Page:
Red Ledger by Mary Dalton

Red Ledger

Reviewed by Michelle Miller

In Red Ledger, Mary Dalton’s fourth book of poetry, she proves her reputation as a smart-talking, sassy, brilliant, funny, proud, insightful hometown Newfoundland gal. In this collection she displays a wonderfully unstodgy maturity in tackling the erotic, the historical and the socio-political environment of her home province in stanzaic poetry, rants and folkloric parables. Relying on conventions like lyric, ode, conversation, epic, classified ad, sestina, litany and oral history storytelling, Dalton’s poems are diverse in style but cohesive in theme. These poems are about place, but they’re also very richly about people. She is at her best when relaying social history with political criticism, mainly because the voices of her characters are so strong and well-represented. This is history the way history should be written – it comes alive – which is unfortunate only because it’s so bleak.

In “Great Big Sea” Dalton tells us that

It was the radio, the stock reports,
the shipping news, leaders, glib,
with dollar signs burning
where eyes should be.
It was the TV, Globe and Mail,
deficit, profit and loss.
It was the fisherman’s graveyard, the huckster-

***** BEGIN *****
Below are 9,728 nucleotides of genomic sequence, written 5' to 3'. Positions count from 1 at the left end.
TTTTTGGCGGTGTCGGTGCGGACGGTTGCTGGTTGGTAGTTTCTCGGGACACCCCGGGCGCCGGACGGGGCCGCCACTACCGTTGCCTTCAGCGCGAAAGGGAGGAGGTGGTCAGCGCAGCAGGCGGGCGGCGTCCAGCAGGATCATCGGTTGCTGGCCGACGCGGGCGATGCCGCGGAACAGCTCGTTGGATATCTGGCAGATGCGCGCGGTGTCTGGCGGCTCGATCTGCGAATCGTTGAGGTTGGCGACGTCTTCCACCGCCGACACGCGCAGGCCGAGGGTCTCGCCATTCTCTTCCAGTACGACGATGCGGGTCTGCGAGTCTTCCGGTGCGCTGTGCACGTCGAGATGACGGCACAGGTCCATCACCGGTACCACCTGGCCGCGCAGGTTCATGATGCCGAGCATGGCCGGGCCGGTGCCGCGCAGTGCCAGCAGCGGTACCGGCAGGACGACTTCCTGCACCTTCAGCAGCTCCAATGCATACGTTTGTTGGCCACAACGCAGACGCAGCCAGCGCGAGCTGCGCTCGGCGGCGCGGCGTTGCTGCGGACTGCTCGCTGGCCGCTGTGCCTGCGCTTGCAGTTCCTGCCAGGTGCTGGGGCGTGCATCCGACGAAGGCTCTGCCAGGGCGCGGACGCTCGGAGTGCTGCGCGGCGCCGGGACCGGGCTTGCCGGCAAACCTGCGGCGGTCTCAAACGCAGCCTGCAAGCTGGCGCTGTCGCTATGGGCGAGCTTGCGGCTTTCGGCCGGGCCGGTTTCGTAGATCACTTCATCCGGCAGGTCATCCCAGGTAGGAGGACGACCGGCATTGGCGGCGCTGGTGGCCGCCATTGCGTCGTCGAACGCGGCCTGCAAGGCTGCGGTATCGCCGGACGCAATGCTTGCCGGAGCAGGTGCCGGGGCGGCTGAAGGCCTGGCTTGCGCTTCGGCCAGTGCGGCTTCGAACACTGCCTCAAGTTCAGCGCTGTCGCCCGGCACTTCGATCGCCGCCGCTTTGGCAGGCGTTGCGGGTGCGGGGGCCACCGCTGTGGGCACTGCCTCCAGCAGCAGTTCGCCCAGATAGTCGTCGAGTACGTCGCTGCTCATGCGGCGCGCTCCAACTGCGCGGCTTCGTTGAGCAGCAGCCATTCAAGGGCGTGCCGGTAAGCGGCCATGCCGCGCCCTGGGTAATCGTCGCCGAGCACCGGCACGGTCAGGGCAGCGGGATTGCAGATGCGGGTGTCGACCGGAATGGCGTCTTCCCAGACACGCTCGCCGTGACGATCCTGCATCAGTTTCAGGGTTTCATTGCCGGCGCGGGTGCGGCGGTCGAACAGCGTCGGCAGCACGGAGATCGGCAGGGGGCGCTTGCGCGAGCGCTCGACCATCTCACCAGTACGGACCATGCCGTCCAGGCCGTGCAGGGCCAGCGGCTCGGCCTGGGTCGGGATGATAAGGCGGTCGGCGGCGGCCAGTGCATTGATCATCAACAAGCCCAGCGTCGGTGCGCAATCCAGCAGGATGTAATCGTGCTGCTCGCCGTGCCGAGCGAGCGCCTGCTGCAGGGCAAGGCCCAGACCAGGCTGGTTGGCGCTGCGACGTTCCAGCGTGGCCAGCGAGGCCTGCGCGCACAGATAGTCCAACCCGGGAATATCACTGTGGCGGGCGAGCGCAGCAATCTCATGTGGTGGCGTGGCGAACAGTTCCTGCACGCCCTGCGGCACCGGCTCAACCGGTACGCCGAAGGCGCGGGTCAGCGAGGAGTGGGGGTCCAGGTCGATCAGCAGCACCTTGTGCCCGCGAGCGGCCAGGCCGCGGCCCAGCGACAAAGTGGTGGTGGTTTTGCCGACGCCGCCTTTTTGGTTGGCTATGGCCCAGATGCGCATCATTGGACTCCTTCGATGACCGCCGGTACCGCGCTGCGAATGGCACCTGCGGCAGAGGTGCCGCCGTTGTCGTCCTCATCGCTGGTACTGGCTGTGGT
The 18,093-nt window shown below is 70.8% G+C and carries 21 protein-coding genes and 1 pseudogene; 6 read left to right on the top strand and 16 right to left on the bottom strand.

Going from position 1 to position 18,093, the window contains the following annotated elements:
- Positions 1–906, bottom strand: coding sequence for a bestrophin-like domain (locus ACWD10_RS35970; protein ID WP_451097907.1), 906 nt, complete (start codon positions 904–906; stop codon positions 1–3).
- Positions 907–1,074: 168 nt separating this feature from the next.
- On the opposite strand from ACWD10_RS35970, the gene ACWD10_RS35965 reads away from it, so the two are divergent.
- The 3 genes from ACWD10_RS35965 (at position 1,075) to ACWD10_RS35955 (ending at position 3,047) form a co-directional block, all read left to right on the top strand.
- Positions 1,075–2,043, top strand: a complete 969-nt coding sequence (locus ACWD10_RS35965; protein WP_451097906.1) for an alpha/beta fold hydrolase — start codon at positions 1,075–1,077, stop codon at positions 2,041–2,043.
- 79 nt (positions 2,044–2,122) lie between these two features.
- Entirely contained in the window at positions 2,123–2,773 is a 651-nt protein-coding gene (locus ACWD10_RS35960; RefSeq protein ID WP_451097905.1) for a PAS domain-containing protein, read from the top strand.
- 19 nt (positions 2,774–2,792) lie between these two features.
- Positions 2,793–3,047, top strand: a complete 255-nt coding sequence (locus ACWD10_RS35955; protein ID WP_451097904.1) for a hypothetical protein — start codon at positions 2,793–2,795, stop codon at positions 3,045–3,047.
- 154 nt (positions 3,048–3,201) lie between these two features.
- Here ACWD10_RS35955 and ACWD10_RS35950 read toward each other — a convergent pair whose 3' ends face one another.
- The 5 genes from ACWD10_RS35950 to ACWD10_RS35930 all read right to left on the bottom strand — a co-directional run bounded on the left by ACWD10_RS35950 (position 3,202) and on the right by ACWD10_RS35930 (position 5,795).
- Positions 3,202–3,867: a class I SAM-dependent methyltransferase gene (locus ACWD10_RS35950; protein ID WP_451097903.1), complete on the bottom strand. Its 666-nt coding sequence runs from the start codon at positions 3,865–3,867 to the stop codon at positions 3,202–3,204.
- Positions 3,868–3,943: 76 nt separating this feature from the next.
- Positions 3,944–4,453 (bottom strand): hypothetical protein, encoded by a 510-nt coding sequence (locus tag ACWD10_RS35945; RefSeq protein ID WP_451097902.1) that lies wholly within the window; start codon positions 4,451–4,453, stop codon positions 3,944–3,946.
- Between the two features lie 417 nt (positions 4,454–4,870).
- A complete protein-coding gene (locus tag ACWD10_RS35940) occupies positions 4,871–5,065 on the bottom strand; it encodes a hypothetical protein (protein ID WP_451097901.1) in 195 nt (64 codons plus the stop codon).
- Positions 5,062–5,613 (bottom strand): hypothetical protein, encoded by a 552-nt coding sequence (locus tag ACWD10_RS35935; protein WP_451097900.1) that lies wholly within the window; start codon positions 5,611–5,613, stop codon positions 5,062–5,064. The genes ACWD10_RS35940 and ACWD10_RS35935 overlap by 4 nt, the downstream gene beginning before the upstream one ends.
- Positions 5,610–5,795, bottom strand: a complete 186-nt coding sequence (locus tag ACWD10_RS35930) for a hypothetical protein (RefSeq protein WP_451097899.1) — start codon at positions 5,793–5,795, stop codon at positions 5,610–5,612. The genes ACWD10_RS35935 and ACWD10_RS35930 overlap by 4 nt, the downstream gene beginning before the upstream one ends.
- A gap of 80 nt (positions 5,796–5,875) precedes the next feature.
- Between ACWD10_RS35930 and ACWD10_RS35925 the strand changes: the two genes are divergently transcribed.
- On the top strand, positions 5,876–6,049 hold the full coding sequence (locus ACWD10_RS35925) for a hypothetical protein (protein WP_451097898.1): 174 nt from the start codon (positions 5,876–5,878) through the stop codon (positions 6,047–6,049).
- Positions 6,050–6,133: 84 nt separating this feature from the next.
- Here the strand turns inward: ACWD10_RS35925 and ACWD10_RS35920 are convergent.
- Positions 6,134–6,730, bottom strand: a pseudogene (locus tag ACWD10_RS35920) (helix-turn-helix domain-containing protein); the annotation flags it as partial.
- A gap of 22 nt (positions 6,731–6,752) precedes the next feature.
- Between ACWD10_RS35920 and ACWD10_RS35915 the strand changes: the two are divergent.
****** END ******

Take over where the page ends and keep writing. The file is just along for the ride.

fishers of men.
A man was a human resource;
a fish was a product;
his world was not viable.
He saw the bodies packed in salt. (53)

Still, Dalton’s poems show some hopefulness. In “Backhome Blues”, a poem about the changing nature of land ‘ownership’ in Newfoundland, she writes that

Our relation to the land’s
grown problematic.
A nibbling absence hovers
over these toy bungalows, these neat drives. (50)

But we can rest assured that the land itself resists the docility of tamed yards and ‘neat drives,’ with people who don’t walk, roads that never meet the water, because

Still the land remembers;
the night releases its old smells:
dog roses, water and grasses. (51)

Dalton’s ability to deal with the sad reality of the changing social, political and community landscapes of her home and our country while maintaining a compelling lightheartedness is not a skill to be overlooked. This kind of accessible and entertaining political writing is difficult to write. Dalton manages to be razor sharp in her commentary but not at all preachy, partly through her deft use of humour.

Much of the humour here comes from Dalton’s descriptions of outsiders and disruptions of Newfie stereotypes. The absurd tourist figure is represented in several poems as clueless and well-meaning but utterly ignorant, making him the easy butt of jokes:

So it’s the tourist-
it’s always the tourist-
picture him, sleek, with his Tilley hat,
his rosy cheeks, his mutual funds,
his fanny-pack, his good intentions,
his Subaru. (55)

The stock character of ‘the tourist’ understands little about the reality of life in Newfoundland. He saw The Shipping News and expects no end of wool sweaters, tall strapping men and simple women, making seal flipper pie with their bare hands. The tourist is willing to believe anything to maintain his picturesque mental image of the east coast, and Dalton lays out the lies so willingly believed in “Lies for the Tourists”:

That rug was hooked by a sweet white-haired grandmother
for love, not money.